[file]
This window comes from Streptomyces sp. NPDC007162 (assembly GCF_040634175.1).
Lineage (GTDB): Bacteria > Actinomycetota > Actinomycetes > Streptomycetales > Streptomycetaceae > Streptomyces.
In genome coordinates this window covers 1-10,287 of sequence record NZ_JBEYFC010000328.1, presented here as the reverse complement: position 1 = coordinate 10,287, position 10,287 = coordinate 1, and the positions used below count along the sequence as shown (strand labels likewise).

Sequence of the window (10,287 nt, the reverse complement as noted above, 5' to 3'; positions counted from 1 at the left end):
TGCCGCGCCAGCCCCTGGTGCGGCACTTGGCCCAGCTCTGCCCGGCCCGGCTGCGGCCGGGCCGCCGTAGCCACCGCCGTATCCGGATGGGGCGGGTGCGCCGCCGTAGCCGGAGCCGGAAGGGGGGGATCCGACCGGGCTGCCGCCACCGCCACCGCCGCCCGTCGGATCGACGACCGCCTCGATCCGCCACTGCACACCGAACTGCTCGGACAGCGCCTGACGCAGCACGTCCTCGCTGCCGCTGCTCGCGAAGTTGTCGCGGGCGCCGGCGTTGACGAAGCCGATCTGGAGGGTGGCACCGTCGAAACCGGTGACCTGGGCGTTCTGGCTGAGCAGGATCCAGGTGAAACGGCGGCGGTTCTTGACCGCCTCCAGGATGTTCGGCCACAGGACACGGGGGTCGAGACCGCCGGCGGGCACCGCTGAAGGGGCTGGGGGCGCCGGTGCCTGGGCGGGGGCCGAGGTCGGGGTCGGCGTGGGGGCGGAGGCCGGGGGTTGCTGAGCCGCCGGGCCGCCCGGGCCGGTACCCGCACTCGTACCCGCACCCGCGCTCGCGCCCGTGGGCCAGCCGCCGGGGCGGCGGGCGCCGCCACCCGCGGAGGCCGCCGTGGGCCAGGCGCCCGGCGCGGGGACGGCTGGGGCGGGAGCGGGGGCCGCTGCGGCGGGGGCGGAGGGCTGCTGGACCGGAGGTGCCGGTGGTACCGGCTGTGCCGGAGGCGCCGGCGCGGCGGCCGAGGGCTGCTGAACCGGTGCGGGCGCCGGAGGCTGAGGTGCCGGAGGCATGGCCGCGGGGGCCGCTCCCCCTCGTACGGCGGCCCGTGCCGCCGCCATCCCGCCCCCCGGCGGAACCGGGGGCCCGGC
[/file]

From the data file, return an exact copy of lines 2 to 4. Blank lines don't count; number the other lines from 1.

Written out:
Lineage (GTDB): Bacteria > Actinomycetota > Actinomycetes > Streptomycetales > Streptomycetaceae > Streptomyces.
In genome coordinates this window covers 1-10,287 of sequence record NZ_JBEYFC010000328.1, presented here as the reverse complement: position 1 = coordinate 10,287, position 10,287 = coordinate 1, and the positions used below count along the sequence as shown (strand labels likewise).

Sequence of the window (10,287 nt, the reverse complement as noted above, 5' to 3'; positions counted from 1 at the left end):